- The ozone layer protects the earth from the harmful ultraviolet rays of the sun
- Every year between August and October a ‘hole’ opens over the South Pole.
- Since the late 80s, the use of chemicals that sharpen pores was phased out.
- However, some are still present in the atmosphere today.
- The size of the annual ozone hole is also affected by weather conditions.
- Last year’s hole was also the largest on record due to a cold polar vortex
- Despite this, experts still predict that the hole will be permanently closed by 2050.
The annual hole in Earth’s protective ozone layer that is visible over the Southern Hemisphere is ‘larger than normal’ – and is currently larger than Antarctica.
Acting like a shield, ozone absorbs UV light from the sun. Its absence means that this high-energy radiation reaches Earth, where it can damage living cells.
The ozone layer is depleted by chemical reactions powered by solar energy, which include by-products of man-made chemicals that remain in the atmosphere.
Every year, it causes a hole to form at the South Pole between August and October – the southern hemisphere’s heat – peaking in early October.
The size of the hole largely depends on the weather conditions. Last year saw the greatest of cold conditions on record, while 2019 was the shortest.
The European Union’s Copernicus Atmosphere Monitoring Service said the hole has widened significantly over the past week, after an average start this year.
As of yesterday, the hole covered an area of about 8.8 million square miles (23 million sq km).
In years with normal weather conditions, the hole typically grows to a maximum area of about 8 million square miles (20.7 million square kilometers).
Despite these natural fluctuations, experts expect the hole to close permanently by 2050, in response to restrictions on ozone-depleting chemicals introduced in 1987.
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The annual hole in Earth’s protective ozone layer that is visible over the Southern Hemisphere is ‘larger than normal’ – and is currently larger than Antarctica. Image: A map of the ozone hole over Antarctica as seen on September 16, 2020
The size of the ozone hole largely depends on weather conditions. Last year’s cold conditions (blue) saw one of the greatest on record, while 2019’s (green) was the smallest. This year’s dimensions are shown in red above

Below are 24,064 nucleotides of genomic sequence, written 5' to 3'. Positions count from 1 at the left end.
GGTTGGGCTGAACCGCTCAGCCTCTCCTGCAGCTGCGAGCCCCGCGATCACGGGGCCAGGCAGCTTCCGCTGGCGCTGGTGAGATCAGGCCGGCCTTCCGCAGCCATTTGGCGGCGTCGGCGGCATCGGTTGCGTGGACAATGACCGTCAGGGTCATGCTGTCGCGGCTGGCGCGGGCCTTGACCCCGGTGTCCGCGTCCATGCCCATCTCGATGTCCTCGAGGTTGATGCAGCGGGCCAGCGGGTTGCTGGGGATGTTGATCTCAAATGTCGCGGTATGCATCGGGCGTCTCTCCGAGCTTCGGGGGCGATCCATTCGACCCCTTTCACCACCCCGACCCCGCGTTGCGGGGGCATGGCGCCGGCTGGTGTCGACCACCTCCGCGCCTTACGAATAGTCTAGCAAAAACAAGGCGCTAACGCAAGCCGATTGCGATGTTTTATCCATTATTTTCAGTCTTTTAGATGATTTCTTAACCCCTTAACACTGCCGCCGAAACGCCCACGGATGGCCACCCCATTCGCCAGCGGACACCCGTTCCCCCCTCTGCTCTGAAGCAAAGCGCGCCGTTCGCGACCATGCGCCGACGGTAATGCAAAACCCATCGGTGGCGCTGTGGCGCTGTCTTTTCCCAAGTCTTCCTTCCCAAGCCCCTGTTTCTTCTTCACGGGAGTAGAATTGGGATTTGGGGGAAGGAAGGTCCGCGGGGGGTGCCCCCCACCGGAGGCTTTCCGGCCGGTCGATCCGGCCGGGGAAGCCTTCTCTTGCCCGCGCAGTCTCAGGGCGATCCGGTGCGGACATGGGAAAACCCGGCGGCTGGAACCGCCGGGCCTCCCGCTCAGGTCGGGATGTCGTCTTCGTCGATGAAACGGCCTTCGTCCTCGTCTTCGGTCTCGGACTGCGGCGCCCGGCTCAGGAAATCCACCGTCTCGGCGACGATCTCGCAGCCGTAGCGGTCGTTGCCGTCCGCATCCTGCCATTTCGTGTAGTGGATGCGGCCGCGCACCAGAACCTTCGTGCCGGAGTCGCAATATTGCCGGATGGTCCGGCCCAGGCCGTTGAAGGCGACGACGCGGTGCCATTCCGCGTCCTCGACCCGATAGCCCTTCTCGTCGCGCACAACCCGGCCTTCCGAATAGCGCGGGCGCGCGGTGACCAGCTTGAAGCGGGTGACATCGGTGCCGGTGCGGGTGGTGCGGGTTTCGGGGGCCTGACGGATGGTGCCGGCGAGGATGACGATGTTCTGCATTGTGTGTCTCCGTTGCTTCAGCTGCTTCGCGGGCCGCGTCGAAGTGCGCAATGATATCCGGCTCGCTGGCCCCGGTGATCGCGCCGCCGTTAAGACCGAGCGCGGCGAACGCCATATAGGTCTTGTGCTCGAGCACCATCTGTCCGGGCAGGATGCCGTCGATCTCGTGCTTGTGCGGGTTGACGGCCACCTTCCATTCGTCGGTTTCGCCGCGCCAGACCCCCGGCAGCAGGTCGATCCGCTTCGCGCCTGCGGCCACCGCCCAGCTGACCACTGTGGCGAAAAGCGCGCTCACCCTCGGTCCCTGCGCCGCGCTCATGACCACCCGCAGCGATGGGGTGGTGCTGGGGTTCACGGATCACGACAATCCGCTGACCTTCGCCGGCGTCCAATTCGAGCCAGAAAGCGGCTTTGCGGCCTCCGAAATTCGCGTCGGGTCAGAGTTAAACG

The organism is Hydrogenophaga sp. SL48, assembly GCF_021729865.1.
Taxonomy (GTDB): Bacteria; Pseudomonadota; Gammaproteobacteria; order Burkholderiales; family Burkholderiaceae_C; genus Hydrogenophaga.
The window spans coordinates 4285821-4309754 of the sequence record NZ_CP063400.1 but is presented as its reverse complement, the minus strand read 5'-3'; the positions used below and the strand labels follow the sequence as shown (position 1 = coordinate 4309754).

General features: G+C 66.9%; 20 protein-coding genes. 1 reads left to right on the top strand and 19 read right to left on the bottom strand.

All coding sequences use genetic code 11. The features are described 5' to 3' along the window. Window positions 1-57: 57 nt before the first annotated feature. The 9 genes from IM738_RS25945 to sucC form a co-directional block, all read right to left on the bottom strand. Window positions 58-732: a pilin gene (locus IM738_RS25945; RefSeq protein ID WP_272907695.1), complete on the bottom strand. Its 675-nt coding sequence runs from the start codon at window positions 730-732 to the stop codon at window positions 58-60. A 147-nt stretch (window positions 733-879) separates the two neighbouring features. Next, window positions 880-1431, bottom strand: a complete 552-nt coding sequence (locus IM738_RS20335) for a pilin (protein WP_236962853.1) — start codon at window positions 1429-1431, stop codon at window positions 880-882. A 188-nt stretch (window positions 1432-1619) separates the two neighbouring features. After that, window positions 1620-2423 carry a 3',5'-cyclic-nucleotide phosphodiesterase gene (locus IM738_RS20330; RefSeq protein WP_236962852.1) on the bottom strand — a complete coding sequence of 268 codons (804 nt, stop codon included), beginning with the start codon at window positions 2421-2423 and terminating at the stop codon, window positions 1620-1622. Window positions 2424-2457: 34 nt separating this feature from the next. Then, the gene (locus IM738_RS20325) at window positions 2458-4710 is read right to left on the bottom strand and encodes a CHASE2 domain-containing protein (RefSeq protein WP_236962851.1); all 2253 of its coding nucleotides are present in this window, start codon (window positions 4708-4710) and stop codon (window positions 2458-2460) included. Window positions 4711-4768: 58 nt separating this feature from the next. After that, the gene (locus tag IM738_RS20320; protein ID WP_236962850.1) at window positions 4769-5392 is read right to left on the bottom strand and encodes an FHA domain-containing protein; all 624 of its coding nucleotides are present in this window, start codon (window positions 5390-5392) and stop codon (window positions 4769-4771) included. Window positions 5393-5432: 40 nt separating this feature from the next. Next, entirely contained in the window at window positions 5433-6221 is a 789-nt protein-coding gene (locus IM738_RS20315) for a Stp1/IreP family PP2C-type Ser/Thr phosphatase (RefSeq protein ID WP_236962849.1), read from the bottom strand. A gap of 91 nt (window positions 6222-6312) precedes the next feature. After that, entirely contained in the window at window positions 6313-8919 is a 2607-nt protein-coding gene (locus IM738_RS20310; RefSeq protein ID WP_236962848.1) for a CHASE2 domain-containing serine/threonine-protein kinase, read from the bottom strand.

Improve ozone measurement
Most ozone-monitoring satellites provide a value for the amount of ozone in a column of air moving from the ground to the atmosphere’s boundary.
However, to obtain a complete picture, profiles showing the concentration of ozone levels at different altitudes are also needed along these pillars.
ESA’s ALTIUS (Atmospheric Organ Tracker for Upcoming Stratosphere Investigations) mission, to be launched in 2025, will help in this regard.
ALTIUS is able to view ozone ‘side-on’, allowing it to provide a vertical profile of atmospheric ozone concentrations along with other compounds including nitrogen dioxide, water vapor and aerosols.
This data will not only help in monitoring the status of the ozone layer but will also improve weather forecasting and monitoring of long-term trends.
“Forecasts suggest that this year’s hole has become larger than normal,” said Vincent-Henri Puch, head of the Copernicus Atmosphere Monitoring Service.
‘We are looking at a very large and potentially deep ozone hole.’
According to Dr Puch, the ozone hole seen last year also began unusually, but turned into one of the longest-lasting manifestations of the event on record.
In fact, measurements from the Copernicus Sentinel-5P satellite showed that last year’s hole was also the largest and deepest in recent years, reaching about 9.7 million square miles (25 million square kilometers) in total area. .
According to the European Space Agency, last year’s hole was driven by a ‘strong, stable and cold polar vortex’ that steadily lowered the temperature of the ozone layer over Antarctica.
This year’s ozone hole growth is proceeding along a similar path, currently larger than 75 percent of holes since 1979 for this time of season.
“This ozone evolution is what we would expect given the current atmospheric conditions,” said Antje Innes, senior scientist at the European Center for Medium-Range Weather Forecasts.
‘The progress of the ozone hole in the coming weeks will be extremely interesting.’
This year, Dr Puch said, ‘the vortex is fairly stable and the stratospheric temperature is even lower than last year – so [the ozone hole] May continue to increase slightly in the next two or three weeks.
Measurements from the Copernicus Sentinel-5P satellite (pictured) showed that last year’s hole was the largest in recent years – reaching about 9.7 million square miles in area.
What are CFCs?
Chlorofluorocarbons (CFCs) are non-toxic, non-flammable chemicals that contain atoms of carbon, chlorine and fluorine.
They are used in the manufacture of aerosol sprays, as blowing agents for foams and packing materials, as solvents, and as refrigerants.
CFCs are classified as halocarbons, a class of compounds that contain both carbon and halogen atoms.
Individual CFC molecules are labeled with a unique numbering system.
For example, the CFC number 11 indicates the number of atoms of carbon, hydrogen, fluorine, and chlorine.
While CFCs are safe to use in most applications and are inert in the lower atmosphere, they undergo significant reactivity in the upper atmosphere or stratosphere where they cause damage.
‘Sentinel-5P ozone measurements are an important contribution to global ozone monitoring and forecasting in the frame of the Copernicus programme,’…